Spike Jones with some delicately modulated instruments

Many a popular song is a “steal” from the classics. Remember “Hot Diggity (Dog Diggity Boom)” from 1956—try Chabrier’s “Espana” for that source. And the beautiful “Tonight We Love” (1941)—Tchaikovsky’s “Piano Concerto in B-flat minor.” And the parodies of Spike Jones (the horserace narrated to the Gallop from “William Tell Overture”) and Allan Sherman’s 1963 letter from Camp Granada, “Hello Muddah, Hello Fadduh”—“The Dance of the Hours” from Ponchielli’s “La Gioconda.”

But there is a website list of dozens of such adaptations at

Moral (if one insists): You can’t keep a good tune down.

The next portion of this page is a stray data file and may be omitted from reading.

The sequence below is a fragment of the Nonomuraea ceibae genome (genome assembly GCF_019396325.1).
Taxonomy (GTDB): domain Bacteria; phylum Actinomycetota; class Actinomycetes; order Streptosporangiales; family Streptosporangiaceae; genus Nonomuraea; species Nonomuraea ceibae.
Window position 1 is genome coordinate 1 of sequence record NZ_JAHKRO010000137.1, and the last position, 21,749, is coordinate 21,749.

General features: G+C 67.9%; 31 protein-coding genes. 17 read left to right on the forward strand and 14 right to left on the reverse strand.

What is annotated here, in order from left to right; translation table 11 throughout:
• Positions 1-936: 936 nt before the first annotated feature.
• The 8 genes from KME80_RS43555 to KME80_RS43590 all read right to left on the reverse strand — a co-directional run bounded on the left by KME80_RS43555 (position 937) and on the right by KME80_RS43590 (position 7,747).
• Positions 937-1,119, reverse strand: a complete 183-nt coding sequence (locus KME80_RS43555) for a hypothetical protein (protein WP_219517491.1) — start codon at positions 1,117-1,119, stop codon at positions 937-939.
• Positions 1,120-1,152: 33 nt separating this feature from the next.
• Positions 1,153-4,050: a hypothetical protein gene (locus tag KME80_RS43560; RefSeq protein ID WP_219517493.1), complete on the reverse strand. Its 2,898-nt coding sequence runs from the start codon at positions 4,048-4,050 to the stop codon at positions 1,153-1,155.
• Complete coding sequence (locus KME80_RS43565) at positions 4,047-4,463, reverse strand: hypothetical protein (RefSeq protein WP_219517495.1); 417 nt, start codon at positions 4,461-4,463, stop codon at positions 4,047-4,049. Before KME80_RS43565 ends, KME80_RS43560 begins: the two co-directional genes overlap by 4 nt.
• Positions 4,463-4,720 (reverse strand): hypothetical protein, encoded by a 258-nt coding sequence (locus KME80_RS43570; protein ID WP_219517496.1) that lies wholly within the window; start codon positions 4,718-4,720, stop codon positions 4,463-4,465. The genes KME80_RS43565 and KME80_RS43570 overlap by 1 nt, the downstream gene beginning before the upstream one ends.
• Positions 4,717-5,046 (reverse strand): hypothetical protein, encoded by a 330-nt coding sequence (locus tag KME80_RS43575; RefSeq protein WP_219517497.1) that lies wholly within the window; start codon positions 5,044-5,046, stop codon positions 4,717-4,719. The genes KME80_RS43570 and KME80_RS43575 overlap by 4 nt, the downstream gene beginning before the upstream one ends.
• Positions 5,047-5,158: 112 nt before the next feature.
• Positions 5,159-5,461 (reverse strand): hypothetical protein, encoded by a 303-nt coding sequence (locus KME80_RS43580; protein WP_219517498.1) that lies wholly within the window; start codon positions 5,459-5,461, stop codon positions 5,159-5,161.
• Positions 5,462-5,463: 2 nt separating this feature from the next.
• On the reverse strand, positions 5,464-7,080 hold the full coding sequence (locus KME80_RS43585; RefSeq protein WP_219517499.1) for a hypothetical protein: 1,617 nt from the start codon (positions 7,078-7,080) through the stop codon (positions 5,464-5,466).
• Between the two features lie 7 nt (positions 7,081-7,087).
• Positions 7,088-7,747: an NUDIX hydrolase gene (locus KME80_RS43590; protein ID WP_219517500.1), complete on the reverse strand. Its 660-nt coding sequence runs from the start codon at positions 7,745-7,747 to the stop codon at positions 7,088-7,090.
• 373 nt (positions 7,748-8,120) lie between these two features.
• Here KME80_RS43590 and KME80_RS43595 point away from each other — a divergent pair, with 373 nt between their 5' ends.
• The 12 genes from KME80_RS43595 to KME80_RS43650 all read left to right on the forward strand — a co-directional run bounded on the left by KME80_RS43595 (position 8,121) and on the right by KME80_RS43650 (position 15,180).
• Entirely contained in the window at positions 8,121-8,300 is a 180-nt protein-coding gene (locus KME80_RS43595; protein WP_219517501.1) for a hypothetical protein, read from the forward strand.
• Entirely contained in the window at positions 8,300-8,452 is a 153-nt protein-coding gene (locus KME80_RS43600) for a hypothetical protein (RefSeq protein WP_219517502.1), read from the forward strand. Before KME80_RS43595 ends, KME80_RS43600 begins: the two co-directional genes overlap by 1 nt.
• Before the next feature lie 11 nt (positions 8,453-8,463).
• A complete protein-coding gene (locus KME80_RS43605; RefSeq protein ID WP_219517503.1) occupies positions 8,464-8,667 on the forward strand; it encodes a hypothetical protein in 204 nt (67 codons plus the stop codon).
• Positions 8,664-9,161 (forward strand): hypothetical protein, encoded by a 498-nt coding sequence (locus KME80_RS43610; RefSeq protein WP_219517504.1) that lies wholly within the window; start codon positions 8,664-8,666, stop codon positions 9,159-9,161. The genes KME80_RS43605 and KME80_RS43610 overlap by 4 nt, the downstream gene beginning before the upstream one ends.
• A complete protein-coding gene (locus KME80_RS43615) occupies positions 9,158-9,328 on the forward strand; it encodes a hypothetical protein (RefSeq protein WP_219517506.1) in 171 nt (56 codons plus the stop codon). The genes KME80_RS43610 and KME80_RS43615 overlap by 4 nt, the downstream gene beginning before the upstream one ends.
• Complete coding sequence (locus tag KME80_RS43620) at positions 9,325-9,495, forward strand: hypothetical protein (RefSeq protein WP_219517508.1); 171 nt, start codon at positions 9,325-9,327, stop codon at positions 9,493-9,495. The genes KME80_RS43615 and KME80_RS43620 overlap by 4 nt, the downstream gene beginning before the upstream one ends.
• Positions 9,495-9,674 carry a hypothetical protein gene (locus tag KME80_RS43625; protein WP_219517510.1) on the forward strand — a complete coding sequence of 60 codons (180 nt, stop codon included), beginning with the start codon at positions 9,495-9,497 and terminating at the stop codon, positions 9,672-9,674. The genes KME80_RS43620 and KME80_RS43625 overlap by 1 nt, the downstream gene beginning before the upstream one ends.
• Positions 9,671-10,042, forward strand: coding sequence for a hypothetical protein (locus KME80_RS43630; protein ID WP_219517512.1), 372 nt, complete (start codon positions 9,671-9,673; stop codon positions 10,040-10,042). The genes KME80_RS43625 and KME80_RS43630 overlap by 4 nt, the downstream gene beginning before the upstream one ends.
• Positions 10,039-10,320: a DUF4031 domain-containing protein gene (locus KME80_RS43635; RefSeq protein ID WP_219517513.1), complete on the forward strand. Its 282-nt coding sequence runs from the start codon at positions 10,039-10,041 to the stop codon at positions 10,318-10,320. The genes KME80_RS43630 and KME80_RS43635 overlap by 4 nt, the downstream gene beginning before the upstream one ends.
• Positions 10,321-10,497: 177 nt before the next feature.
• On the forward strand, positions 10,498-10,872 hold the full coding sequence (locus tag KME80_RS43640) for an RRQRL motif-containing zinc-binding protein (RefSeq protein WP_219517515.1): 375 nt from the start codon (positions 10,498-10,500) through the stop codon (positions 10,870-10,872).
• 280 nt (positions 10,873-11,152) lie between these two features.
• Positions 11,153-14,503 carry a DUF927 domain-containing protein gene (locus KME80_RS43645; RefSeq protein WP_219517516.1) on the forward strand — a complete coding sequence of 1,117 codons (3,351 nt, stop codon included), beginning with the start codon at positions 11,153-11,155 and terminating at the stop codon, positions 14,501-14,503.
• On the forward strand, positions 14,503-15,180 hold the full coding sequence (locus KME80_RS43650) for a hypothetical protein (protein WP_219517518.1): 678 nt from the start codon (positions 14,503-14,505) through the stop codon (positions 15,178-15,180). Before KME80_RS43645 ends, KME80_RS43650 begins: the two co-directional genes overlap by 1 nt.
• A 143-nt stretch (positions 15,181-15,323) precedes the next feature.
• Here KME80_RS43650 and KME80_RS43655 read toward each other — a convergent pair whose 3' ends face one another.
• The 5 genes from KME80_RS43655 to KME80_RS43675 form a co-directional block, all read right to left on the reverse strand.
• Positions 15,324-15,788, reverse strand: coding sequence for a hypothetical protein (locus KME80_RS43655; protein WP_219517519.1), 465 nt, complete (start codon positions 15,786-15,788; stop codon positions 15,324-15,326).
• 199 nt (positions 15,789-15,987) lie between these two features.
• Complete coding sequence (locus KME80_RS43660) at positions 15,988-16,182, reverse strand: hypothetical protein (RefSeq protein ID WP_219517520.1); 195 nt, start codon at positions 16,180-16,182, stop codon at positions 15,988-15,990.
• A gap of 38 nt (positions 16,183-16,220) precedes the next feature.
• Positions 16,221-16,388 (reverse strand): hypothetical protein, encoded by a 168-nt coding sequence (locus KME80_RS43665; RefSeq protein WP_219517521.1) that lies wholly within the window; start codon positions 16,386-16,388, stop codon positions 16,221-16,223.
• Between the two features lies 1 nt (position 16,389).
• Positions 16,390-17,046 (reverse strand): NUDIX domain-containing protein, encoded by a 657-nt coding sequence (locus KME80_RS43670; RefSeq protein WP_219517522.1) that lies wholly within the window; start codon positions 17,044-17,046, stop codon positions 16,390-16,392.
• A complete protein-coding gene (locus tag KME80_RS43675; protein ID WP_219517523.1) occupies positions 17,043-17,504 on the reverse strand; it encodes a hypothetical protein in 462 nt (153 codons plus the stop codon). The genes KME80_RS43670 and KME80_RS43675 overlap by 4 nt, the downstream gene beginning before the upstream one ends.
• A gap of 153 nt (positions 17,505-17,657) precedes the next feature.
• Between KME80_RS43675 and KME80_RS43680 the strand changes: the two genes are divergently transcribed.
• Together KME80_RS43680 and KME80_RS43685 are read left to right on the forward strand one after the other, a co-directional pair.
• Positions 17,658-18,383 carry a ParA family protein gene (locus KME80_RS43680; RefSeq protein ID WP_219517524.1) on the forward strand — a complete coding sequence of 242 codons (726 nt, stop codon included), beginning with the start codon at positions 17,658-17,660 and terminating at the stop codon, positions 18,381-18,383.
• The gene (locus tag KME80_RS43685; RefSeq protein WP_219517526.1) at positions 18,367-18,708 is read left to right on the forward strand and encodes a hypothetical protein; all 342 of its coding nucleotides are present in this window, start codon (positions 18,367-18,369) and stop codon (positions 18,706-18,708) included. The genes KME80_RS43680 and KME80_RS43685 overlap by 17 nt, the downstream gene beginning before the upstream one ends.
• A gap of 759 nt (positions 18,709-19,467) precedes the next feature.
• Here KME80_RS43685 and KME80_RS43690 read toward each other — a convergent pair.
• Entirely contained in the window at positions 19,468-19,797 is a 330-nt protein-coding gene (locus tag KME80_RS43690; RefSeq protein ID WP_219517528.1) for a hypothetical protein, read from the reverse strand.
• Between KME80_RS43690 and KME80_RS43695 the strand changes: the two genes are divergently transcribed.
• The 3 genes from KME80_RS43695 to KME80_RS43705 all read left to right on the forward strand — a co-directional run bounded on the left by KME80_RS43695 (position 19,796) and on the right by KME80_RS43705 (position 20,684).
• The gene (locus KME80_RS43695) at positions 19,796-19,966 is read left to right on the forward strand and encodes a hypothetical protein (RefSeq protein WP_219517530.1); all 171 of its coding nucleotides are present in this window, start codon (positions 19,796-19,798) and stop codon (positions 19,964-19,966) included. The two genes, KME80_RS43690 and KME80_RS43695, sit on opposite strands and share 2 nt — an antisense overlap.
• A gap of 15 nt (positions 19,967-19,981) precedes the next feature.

511s3izjugL._SY450_Footnote: The Mozart Variations to the French song can be found on a Naxos CD, “Piano Variations, Vol. 2.” “Le Toreador” is available on the Decca label with soprano Sumi Jo. I think I found it sung on YouTube also.




IMG_20150719_0001Postscript. Some time after writing this essay, my son and I were in some record shop and he spotted a CD titled “The Artistry of Nelson Eddy” (which is still available as “used” on It has as a subtitle “Popular songs adapted from classical themes” and includes 12 tracks such as “Tonight we love” from Tchaikovsky’s Piano Concerto in B flat minor, “Full moon and empty arms” from Rachmaninoff’s Second Piano Concerto, and “‘Til the end of time” from a Chopin Polonaise. It would be a cute party game to plays few bars and see who can name the classical source for each! (Doing it the other way around is no recommended.)